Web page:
|ITS ABOUT TIME: TWO QUALIFIED WOMEN PROMOTED TO SENIOR
15 March 2004
The new Deputy Chef de Cabinet, Elisabeth Lindenmayer, has worked at the U.N. since 1977 in
various key positions -- gaining the respect and appreciation of her colleagues in addition to her
boss. She started in the Office of Human Resources, moved to Budget and Finance, and to Peacekeeping
before joining Kofi Annan again as Executive Assistant to the Secretary-General. Elizabeth is known
as a "straight arrow" -- no deception or duplicity; a sincere practical down-to-earth pragmatist
while holding on to a solid belief in U.N. ideals. Her brilliance was proven by her ability to
operate for the last few years in an atmosphere of ambush and backstabbing while maintaining her wit and
keeping her gracious demeanor. It was about time she was promoted to the rank of Assistant Secretary
General in the Secretary General's office rather than being railroaded elsewhere. She earned her
promotion the right way -- she worked for it.
It was also about time to promote Angela Kane to Assistant Secretary-General for General Assembly
and Conference Management. Angela, who will return from Asmara, Eritrea in May to take over her new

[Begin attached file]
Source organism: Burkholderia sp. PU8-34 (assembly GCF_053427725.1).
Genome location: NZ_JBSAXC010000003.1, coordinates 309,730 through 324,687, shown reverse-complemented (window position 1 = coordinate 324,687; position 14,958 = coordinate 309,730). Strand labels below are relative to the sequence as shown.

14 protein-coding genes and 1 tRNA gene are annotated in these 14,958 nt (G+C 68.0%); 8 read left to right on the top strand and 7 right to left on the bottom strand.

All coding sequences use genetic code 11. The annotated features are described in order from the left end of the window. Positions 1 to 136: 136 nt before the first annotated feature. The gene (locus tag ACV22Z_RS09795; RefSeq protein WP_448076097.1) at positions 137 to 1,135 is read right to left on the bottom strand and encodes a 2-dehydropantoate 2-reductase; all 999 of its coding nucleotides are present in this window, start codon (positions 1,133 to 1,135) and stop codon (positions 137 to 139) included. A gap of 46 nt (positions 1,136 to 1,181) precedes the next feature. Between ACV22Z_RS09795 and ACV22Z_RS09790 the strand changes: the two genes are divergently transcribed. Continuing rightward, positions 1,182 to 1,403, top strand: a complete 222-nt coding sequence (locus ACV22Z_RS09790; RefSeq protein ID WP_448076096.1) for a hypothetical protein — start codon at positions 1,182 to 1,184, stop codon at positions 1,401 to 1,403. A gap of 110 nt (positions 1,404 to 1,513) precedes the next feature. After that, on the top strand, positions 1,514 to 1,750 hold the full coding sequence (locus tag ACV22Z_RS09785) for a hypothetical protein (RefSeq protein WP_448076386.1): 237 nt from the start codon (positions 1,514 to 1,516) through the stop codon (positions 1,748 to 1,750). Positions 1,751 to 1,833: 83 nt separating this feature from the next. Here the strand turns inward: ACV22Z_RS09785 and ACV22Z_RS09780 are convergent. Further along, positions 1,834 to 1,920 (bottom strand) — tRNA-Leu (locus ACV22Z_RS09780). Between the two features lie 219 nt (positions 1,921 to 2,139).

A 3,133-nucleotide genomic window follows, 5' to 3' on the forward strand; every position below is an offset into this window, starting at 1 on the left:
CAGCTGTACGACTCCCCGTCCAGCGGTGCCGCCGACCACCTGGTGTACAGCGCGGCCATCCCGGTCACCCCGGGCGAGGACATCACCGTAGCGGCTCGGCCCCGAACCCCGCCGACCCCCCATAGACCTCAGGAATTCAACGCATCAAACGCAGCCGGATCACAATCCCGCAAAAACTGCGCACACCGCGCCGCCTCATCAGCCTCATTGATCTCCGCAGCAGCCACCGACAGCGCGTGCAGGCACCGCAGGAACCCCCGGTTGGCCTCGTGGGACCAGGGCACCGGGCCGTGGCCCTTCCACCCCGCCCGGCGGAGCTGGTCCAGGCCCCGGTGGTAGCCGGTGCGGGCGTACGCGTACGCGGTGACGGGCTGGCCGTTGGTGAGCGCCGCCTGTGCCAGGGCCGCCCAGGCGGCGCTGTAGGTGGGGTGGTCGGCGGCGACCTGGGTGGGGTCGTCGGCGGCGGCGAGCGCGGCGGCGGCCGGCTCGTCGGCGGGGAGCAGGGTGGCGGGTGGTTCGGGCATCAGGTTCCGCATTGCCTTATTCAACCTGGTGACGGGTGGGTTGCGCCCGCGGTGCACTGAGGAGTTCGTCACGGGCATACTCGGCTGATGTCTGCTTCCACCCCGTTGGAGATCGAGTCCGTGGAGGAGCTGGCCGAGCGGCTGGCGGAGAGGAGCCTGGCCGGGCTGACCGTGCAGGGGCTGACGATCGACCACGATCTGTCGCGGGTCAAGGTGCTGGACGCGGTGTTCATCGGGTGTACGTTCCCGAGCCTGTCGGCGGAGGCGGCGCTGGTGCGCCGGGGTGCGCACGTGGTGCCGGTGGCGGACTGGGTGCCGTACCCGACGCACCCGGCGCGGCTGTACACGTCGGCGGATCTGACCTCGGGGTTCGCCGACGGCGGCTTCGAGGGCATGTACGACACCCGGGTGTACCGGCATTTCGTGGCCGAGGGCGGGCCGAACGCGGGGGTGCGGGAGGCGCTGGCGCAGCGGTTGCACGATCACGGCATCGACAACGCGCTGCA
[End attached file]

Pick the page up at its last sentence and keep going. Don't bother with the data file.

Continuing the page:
position had worked in the field as well as at Headquarters. She was working for former Secretary
General Boutros Ghali when the then head of Department of Public Information proposed her as the
first female Director in that department. In charge of Library and Publication, Angela played a key
role in introducing the Internet to the U.N. system, particularly the CyberBus educational project
that encouraged students around the world to learn about each other's countries and how the U.N.
worked. She then moved to the Department of Political Affairs as Director of the Americas and
Europe Division before taking over as the Secretary General's Deputy Special Rep for the U.N.
Mission in Eritrea and Ethiopia.
The promotion of these two deserving women received wide welcome, particularly among staff
frustrated by parachutists descending on them through political appointments. For that, Secretary
General Kofi Annan deserves genuine credit.